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The Rental Bicycle: Touring Osaka

Cycling your trip into motion, you’ve arrived at your destination city.  You’re fresh in Japan, or at least, this town.  The air tastes different, the chatter scatters from your comprehension.  You might shake in palpable anticipation, fumble for your phone or guidebook for help.  You might be… overwhelmed.

Enjoy Osaka cycling with Umeda's trusty rental bicycle

Source: Umegle-Chari

Around Osaka and elsewhere, whenever I cross JR ticket gates with the traveling fates, I can rest assured.  Better than a fleet-footed denizen of the heavens, my transport assures me speed.  As helpful as an omniscient guide touring otherwise lost tourists to local spots, I am given a cursory acquaintance with each hole-in-the-wall spot.  This balm is in the chain of gain, wheels like rolling thunder peals: the rental bicycle.

Where to Find a Rental Bicycle

The rental bicycle is my favored first-time city guide.  Cycling a new city conducts my electrified nerves into motion, and I can cross streets more smoothly than language barriers – all with speedy ease.  But where do I rent a bike, and how?

Enjoy cycling Osaka with Umeda's trusty rental bicycle

Source: Umegle-Chari

Bicycle rental services are offered in many places.  Near main stations, such as JR Osaka, rows of uniformly-colored bicycles can be rented by point card or credit card.

This rental system is termed “share-cycle.” If you fancy racing the streets in a competition of style against squeal-breaking mama-charis (the grandma’s bicycle!) and clunky baby-basket bicycles, these bicycles are your choice.  First you will need to unlock one from its bike bay, though.

Guide for enjoying Osaka cycling with Umeda's trusty rental bicycle Umegle-chari

Source: Umegle-Chari


How to Rent Your Bicycle

Each share-cycle station has an automated kiosk. A touch screen will ask you to register your name and contact information. For payment, use your credit card or whichever point card you carry.  Some share-cycle stations will have electronically assisted cruising bicycles for a slightly higher rate.  When you have made your decision, choose the bicycle you like – Umegle of Osaka even allows bicycle choice by bay number. The kiosk will print a ticket with the bicycle number, and you will hear a click of release from the bicycle of your pick.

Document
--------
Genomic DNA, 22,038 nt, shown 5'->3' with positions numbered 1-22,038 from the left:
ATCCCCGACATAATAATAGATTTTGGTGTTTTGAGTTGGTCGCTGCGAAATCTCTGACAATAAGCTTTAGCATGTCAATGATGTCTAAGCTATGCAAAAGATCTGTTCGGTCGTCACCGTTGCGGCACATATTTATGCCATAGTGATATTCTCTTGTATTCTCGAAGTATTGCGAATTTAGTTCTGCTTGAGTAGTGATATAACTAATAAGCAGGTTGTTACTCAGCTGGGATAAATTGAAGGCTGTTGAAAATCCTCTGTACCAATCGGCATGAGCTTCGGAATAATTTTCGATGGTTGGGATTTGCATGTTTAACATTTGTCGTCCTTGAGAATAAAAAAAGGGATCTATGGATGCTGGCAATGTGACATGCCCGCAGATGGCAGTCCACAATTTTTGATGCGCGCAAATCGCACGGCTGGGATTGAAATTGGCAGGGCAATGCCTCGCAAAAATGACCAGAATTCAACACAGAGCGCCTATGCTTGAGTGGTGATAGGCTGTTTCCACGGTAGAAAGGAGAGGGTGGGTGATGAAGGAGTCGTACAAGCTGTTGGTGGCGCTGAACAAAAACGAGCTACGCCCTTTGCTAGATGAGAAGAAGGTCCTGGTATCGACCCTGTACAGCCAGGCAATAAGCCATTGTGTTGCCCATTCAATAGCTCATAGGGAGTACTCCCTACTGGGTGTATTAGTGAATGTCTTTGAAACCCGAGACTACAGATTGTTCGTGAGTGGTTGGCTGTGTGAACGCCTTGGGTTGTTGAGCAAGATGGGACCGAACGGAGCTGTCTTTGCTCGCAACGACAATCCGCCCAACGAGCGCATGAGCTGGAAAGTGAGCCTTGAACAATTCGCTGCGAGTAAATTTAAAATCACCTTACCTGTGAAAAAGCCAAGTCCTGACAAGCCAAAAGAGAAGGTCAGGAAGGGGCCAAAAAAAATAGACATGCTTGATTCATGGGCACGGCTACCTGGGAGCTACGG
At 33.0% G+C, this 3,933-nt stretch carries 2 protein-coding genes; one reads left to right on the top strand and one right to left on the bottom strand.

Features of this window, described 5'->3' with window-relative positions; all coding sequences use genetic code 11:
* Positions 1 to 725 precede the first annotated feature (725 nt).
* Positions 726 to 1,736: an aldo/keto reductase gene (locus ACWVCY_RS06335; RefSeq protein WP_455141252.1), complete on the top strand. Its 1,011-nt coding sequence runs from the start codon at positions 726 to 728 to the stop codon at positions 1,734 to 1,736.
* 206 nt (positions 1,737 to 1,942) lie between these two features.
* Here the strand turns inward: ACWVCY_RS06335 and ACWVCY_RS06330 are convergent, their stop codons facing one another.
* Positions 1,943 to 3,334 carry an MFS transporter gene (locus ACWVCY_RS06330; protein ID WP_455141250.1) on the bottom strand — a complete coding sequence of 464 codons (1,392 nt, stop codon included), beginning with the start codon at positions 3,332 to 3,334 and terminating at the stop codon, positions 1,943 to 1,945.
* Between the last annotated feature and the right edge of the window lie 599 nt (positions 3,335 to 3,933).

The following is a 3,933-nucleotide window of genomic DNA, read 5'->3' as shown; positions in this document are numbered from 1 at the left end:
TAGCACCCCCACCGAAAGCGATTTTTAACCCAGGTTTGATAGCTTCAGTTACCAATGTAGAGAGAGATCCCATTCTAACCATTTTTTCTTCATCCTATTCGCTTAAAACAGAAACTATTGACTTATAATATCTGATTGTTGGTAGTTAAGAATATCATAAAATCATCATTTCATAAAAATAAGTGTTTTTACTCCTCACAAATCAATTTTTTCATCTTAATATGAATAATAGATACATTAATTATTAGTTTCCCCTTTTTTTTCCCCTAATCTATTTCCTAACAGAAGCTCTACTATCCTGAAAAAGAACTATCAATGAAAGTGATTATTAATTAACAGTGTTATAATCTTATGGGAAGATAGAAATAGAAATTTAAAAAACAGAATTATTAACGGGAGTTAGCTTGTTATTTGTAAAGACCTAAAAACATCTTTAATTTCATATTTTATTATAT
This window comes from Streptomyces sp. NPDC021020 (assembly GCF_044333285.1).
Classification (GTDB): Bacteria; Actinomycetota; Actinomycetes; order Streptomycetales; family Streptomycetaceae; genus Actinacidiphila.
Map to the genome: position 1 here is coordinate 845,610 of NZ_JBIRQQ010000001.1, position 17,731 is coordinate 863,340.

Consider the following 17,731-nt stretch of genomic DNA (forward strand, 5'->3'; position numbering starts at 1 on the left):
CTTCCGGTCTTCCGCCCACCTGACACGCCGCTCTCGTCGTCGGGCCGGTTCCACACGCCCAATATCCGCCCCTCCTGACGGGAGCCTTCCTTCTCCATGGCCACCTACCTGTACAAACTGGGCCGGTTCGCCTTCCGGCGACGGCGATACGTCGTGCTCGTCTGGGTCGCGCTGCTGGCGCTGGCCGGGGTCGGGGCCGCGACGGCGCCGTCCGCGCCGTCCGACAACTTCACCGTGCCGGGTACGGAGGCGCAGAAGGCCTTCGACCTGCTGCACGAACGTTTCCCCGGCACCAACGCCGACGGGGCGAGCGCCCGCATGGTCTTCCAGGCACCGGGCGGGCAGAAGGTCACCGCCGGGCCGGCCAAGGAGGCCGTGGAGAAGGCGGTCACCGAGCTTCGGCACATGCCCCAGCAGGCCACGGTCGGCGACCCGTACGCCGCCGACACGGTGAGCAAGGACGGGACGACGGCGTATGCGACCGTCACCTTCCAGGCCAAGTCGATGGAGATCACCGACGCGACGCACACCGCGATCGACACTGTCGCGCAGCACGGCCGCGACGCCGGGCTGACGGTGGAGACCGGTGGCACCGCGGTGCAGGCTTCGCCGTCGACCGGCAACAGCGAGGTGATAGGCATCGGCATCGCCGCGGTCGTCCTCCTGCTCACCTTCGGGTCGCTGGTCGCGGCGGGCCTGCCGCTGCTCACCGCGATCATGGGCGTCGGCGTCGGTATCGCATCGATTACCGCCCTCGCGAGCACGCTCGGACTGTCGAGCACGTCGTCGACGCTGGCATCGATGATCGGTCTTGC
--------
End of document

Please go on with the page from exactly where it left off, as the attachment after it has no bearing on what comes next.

Though the bay is unlocked, you must unlock the bicycle itself. On your receipt, there is also a combination number. Before rolling your bicycle from its binding, spin this combination to unfasten the lock.  Then, leave like a leaf on the wind.

Guide for enjoying Osaka cycling with Umeda's trusty rental bicycle Umegle-chari

Source: Umegle-Chari


Explore the City by Bicycle! But . . .

Don’t forget to return your bicycle to a vacant bay at the station.  With Umegle-Chari you will be charged for the portion of hours you spent swerving around Osaka like a loosed shinkansen; the first hour costs 200 yen followed by a 100 yen hourly rate.  Your cycling spree caps out at a crazy three days!

When you return from your cycling, wheel the bike into its bay and waddle weak-kneed to the kiosk. Here, tap-type in your bicycle number.  Your registered name will be cleared along with a small pittance into the share-cycle stash. When in doubt, look for an attendant!

There are other share-cycle systems, such as Docomo in Tokyo, that operate similarly.


Name Umegle-Chari
Category Bicycle Rental
Address 4 Ōfukachō, Kita-ku, Ōsaka-shi, Ōsaka-fu 530-0011
Access [map]4 Ōfukachō, Kita-ku, Ōsaka-shi, Ōsaka-fu 530-0011[/map]
Opening Hours 8:00-20:00 (Rental); 24 hours (Return)
Price Range 200 Yen first hour, additional hourly 100 Yen charge up to three days
Payment options Credit Card
Ethan Cookman

Ethan Cookman

I've had a lot of time to think about my biography. About 25 years. I've also done things like study at university - Hofstra University and Kwansei Gakuin University. When I was a teacher at a children's school in Okayama (Japan), I didn't have so much time to think about my biography. So now I'm in Tokyo, writing my biography. I've been living in Japan for a year and a half, and enjoy puns, music, and sights (both insight and outside).

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